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Morals and mysteries

Lauren Groff book reading is enlightening, entertaining

In most English literature classes, students are asked to determine a novel’s ultimate takeaway by analyzing the author’s diction, characters and as many subtle details as a discerning eye can catch. It’s enough to drive a student crazy — any object can be symbolic, and any small line may be foreshadowing.

At book readings, however, such minutiae become less relevant. Not only can students speak with the crafters themselves, but they can gain a deeper insight from an author’s pauses and changing tones than could be realized from even a careful reading of the text.

This past Wednesday, short story writer and novelist Lauren Groff performed a book reading at the University Bookstore. Presented by the English department, these readings bring a wide variety of authors to showcase their work throughout the year.

Groff’s reading was unfortunately rather under-publicized, and the event only drew about 40 people, many of whom were English students there with their class. Nevertheless, the reading offered audience members an invaluable insight into Groff’s work and her writing process.

Groff attended Amherst College as an undergraduate and obtained a graduate degree from the University of Wisconsin-Madison. She has received several prestigious fellowships, including the Axton Fellowship in Fiction at the University of Louisville and at Yaddo, and has since been published in several journals, including twice in the Best American Short anthology. First published in 2008, Groff has written two novels along with a collection of short stories.

Groff wrote her latest novel, “Arcadia,” while she was pregnant. Groff told to her audience Wednesday that the gloominess which accompanies each of her pregnancies leads to a renewed interest in the concept of happiness. This time, Groff found herself captivated by the idea of communes — destinations for people who intentionally leave established society to start another life better governed by some conception of happiness. She visited several of these locations and interviewed more than 200 people in her research, ultimately using these experiences for much of her new book.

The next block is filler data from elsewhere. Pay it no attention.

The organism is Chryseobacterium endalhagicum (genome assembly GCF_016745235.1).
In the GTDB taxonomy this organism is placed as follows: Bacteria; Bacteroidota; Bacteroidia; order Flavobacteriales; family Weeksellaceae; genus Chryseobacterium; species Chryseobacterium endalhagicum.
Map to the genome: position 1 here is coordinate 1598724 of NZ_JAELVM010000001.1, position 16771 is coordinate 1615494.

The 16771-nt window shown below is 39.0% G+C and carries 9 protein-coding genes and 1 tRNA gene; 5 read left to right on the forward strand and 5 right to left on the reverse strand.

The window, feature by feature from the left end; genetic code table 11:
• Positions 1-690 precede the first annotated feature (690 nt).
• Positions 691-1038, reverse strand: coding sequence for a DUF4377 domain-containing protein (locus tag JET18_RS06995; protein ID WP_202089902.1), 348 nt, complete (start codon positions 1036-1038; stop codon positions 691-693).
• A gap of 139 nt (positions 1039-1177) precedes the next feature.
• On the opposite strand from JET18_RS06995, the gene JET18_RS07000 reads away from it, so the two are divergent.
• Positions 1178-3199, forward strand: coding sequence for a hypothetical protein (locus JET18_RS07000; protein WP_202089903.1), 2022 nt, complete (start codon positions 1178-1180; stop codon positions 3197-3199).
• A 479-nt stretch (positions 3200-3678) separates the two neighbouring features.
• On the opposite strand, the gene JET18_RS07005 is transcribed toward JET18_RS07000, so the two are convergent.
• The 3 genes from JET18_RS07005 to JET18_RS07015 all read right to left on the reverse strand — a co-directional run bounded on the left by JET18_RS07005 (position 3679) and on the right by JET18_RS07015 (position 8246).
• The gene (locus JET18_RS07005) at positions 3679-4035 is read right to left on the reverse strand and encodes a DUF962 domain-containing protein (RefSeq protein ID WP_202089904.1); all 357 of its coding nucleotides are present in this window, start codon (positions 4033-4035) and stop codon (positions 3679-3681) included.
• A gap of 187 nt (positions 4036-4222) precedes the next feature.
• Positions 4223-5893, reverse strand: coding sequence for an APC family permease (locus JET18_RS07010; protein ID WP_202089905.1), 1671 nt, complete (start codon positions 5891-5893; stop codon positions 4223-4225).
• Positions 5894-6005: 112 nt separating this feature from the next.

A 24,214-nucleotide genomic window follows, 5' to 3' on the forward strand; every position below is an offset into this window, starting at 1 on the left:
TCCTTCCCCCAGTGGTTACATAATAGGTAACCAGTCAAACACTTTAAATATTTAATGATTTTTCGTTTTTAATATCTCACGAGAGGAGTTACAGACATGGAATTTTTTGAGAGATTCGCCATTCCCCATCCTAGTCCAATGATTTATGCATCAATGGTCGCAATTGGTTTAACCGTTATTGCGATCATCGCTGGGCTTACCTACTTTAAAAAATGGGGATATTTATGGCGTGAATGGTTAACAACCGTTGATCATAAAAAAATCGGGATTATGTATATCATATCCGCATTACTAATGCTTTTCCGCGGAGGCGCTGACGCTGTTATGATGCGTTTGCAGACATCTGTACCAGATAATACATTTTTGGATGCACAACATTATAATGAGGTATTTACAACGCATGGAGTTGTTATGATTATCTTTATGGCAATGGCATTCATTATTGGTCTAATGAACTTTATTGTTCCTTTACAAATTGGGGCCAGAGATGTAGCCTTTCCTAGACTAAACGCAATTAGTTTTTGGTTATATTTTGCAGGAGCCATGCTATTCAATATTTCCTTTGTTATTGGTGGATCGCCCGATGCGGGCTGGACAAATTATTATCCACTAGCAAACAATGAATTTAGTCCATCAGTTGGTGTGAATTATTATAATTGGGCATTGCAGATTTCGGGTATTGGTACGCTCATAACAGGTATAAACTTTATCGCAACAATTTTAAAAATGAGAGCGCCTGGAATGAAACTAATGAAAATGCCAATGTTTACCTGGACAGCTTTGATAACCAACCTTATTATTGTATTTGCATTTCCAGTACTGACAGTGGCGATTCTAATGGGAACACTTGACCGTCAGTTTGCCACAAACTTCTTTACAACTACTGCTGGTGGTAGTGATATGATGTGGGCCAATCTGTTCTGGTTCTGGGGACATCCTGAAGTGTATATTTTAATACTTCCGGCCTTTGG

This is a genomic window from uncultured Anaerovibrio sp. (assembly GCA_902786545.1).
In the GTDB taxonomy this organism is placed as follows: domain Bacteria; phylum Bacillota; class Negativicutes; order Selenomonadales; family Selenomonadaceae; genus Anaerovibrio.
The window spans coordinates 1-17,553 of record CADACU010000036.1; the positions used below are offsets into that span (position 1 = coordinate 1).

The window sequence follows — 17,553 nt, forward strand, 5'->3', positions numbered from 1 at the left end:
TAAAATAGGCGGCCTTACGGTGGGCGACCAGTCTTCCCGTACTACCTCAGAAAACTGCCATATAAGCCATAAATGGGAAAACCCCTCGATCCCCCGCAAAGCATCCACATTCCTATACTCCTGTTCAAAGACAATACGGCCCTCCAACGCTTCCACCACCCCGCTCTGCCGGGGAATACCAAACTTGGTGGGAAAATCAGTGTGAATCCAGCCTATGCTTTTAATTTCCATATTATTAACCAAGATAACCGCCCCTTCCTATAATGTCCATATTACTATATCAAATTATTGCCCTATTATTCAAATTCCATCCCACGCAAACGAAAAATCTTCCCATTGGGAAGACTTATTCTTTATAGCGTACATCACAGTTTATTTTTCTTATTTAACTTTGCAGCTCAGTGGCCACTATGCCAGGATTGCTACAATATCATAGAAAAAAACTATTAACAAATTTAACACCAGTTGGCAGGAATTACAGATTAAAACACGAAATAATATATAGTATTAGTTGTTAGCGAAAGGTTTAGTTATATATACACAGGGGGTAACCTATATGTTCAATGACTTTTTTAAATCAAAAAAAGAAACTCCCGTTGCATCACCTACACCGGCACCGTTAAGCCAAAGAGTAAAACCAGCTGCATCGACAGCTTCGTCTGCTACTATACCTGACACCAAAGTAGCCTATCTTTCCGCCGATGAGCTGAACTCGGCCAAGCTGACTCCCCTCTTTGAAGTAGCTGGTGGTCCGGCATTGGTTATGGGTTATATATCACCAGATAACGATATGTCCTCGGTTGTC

Groff read two excerpts at her reading — one, a new short story called “Jane le Bishe,” or “Jane the Doe,” and the other from “Arcadia.”

“Jane le Bishe” was a interesting story about an overweight girl who returns home from Paris and runs away. Though there were many subplots, I couldn’t discern any overarching plot or finite conclusion — many events seemed disconnected and random. And, though the abundance of details created vivid imagery, some of the descriptions seemed forced and fake, as if little thought went into the content of the excessive detail.

The “Arcadia” excerpt was similar — though the plot undoubtedly made more sense in context with the rest of the book. However, though neither excerpt was particularly engaging, the reading itself was an enlightening experience.

Groff concluded with an interesting childhood anecdote. She once thought she glimpsed a monster in the lake in which she was swimming and, to this day, still isn’t sure if it was there — and she doesn’t really care.

“I believe in the mystery,” she said. “I love the mystery.”

The next public reading offered by the English Department will be Feb. 20 by poet Terrance Hayes.